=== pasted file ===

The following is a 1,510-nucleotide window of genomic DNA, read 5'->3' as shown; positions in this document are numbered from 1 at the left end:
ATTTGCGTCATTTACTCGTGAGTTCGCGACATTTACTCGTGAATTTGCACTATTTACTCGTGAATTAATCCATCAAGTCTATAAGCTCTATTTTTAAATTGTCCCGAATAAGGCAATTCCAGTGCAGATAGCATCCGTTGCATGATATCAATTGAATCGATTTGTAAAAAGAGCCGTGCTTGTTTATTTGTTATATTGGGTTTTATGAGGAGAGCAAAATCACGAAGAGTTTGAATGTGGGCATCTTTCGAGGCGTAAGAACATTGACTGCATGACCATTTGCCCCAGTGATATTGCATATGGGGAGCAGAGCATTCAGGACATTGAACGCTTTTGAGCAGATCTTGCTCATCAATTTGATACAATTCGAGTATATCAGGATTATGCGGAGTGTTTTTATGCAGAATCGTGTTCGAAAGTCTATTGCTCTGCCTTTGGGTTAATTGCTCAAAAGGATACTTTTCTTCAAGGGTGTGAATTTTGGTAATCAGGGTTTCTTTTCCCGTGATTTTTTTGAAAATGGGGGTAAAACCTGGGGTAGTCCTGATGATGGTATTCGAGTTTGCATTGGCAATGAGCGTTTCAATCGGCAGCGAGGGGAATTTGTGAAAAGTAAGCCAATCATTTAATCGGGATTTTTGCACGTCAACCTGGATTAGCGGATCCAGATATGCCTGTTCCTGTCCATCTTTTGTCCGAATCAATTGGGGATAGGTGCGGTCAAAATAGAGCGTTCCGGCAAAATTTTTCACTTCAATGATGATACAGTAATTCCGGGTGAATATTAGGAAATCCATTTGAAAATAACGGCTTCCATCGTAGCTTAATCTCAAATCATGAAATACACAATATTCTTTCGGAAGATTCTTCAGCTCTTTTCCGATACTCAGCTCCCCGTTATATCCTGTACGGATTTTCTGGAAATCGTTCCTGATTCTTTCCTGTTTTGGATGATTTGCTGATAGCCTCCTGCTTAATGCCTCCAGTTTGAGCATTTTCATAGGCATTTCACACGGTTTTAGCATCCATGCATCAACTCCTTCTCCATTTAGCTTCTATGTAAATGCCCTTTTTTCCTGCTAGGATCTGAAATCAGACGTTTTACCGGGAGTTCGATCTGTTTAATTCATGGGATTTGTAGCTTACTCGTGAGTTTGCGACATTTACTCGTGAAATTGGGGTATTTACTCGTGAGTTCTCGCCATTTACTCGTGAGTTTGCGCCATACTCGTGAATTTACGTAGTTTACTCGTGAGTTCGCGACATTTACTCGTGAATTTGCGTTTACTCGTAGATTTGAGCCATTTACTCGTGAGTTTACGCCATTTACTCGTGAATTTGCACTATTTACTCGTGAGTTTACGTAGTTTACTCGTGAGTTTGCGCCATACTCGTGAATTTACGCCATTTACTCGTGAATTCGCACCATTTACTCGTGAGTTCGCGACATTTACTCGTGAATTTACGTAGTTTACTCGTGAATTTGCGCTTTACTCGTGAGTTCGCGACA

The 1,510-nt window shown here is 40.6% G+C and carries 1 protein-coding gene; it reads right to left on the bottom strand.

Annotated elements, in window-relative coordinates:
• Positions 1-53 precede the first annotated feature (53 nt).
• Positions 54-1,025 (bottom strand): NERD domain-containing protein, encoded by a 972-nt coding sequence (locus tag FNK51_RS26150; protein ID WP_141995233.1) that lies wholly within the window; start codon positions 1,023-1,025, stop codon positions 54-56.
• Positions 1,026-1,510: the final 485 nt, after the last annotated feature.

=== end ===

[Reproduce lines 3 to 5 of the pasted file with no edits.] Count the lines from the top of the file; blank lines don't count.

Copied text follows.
The 1,510-nt window shown here is 40.6% G+C and carries 1 protein-coding gene; it reads right to left on the bottom strand.

Annotated elements, in window-relative coordinates:
• Positions 1-53 precede the first annotated feature (53 nt).